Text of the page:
Sepnieski turned in about 30 designs to show Stenman, Wilt and others, alongside work from the European designer. 

“I think immediately we were like, Cassidy’s stuff is way better,” Stenman said. “More interesting.” 

“The biggest thing was how are these things going to look on camera,” Sepnieski said. “The pink flamingo detail might not be there, but the fans wearing them will know. The home kits will look classic, but still cool. There’s a Roman numeral 608 (DCVIII) on the collar. The inside tape says Full Mingo, which is our viral slogan.

“We’ll have one dedicated to our supporters section, details that show we care about these kits while trying to make them fun for everyone.” 

Dairyland Insurance is the uniform sponsor, which team leaders view as another advantage. It's an auto and motorcycle insurer, affiliated with Sentry Insurance in Stevens Point.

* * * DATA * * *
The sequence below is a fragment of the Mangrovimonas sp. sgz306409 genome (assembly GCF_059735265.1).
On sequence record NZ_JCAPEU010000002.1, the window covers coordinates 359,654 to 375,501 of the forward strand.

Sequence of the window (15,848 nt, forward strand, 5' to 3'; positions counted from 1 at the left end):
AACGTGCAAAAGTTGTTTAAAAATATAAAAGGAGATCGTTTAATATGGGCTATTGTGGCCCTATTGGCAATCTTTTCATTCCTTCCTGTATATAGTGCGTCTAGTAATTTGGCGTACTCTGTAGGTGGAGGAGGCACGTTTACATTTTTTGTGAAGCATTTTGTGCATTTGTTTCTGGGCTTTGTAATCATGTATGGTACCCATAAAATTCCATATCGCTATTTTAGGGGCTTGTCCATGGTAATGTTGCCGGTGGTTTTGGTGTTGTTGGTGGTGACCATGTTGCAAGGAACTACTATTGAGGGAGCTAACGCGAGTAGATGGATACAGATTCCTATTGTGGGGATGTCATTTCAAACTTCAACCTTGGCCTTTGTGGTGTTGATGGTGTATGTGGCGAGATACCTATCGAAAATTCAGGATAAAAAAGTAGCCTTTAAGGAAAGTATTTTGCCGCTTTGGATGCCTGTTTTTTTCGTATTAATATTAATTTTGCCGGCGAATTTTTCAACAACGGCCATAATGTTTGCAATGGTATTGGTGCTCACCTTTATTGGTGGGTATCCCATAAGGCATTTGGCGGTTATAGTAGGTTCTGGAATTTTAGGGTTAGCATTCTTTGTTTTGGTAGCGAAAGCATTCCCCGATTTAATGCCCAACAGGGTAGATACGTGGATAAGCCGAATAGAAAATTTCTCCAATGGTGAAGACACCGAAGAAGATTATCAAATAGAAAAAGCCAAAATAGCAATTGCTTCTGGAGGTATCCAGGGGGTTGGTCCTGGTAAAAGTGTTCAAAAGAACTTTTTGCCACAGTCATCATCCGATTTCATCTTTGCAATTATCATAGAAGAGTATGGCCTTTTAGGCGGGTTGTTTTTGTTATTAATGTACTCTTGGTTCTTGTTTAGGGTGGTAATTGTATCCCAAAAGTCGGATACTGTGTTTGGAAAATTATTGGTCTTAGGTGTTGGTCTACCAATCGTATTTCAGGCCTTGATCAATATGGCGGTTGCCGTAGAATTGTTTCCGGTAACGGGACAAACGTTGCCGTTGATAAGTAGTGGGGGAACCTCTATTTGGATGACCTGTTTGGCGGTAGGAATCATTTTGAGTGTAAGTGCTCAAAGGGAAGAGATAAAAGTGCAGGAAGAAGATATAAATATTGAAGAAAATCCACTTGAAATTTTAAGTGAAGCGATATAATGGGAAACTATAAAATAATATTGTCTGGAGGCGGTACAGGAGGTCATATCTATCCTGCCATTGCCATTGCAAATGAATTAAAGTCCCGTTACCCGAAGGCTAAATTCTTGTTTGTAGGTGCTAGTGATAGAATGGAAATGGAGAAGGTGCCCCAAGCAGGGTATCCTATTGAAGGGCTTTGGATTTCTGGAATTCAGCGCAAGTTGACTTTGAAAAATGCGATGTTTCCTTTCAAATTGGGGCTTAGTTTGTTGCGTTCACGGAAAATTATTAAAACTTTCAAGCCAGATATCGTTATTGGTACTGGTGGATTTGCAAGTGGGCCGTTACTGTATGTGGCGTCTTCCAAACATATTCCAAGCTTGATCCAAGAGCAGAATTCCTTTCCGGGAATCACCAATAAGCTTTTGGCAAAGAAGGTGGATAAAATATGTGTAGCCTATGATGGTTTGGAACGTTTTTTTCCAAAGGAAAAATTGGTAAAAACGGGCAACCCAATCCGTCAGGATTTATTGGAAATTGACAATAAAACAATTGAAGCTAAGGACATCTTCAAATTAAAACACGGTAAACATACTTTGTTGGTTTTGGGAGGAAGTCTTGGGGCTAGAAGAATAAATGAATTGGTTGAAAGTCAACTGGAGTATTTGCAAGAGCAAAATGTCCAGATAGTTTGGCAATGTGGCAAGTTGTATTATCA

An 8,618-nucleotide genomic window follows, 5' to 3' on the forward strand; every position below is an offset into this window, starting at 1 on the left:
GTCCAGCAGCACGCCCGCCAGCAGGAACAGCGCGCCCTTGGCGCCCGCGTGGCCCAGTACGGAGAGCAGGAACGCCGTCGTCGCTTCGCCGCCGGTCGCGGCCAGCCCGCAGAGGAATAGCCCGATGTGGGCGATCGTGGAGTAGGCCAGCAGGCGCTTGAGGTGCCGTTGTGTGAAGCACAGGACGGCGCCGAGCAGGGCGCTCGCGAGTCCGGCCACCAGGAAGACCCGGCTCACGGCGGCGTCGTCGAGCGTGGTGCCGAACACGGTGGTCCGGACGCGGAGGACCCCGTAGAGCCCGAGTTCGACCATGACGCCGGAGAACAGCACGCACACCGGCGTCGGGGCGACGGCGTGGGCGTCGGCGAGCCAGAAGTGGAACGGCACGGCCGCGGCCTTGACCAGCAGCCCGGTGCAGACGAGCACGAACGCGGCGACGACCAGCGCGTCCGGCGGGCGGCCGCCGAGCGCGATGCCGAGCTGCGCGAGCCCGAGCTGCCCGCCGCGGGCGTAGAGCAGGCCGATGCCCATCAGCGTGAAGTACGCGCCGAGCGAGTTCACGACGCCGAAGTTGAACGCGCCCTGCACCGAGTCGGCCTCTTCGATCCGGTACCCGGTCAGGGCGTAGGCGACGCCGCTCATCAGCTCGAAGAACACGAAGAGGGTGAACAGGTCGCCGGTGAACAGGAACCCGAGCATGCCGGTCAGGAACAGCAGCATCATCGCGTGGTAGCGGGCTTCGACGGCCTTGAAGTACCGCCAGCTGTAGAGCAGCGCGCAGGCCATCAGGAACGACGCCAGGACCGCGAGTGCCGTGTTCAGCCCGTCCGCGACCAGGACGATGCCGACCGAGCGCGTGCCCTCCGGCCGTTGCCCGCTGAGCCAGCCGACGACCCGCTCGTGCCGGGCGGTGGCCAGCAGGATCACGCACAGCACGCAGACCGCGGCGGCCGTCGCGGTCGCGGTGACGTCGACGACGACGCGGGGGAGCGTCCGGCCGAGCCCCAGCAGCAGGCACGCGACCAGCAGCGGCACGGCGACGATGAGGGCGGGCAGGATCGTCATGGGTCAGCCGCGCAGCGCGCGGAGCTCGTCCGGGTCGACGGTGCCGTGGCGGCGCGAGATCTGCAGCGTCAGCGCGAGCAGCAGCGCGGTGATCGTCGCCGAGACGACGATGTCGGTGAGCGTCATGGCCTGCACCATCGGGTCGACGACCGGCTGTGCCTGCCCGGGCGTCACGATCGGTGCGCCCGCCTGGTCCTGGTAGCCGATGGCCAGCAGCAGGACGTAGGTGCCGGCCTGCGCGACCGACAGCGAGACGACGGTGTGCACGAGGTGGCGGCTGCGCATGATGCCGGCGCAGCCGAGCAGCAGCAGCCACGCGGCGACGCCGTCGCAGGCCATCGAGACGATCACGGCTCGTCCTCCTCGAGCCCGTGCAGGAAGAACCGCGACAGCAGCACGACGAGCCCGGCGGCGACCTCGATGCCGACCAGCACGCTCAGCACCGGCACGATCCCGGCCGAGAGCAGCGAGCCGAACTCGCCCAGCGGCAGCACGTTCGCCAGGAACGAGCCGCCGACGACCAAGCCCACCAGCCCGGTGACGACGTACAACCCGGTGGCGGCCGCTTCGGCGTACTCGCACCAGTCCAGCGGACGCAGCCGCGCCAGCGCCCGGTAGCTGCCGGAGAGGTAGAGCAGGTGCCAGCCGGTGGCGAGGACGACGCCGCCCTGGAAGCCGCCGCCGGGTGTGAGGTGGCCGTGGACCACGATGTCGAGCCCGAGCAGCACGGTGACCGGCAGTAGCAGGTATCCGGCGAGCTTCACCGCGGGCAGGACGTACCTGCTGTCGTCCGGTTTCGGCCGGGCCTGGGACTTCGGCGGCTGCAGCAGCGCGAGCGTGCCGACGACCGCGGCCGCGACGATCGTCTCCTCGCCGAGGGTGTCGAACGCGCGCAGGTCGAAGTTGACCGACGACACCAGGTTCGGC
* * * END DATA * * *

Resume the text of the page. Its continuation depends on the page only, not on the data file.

“Most teams in our league end up with the big hospital in their town, or some bank,” said Kuba Krzyzostaniak, the team’s director of fan engagement. “Dairyland is a unique, Wisconsin brand.” 

With the release of the jerseys at the team store on Saturday, the idea that they’ll start showing up around town is thrilling for Sepnieski. 

“This was a huge collaborative effort and it will be really neat to see these take over the city,” she said.

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Jason Joyce has lived in Madison for over 30 years, starting as a student at UW-Madison. After working at Isthmus for 15 years, where he oversaw digital operations and wrote a sports column, he took over as news editor at The Capital Times in 2013.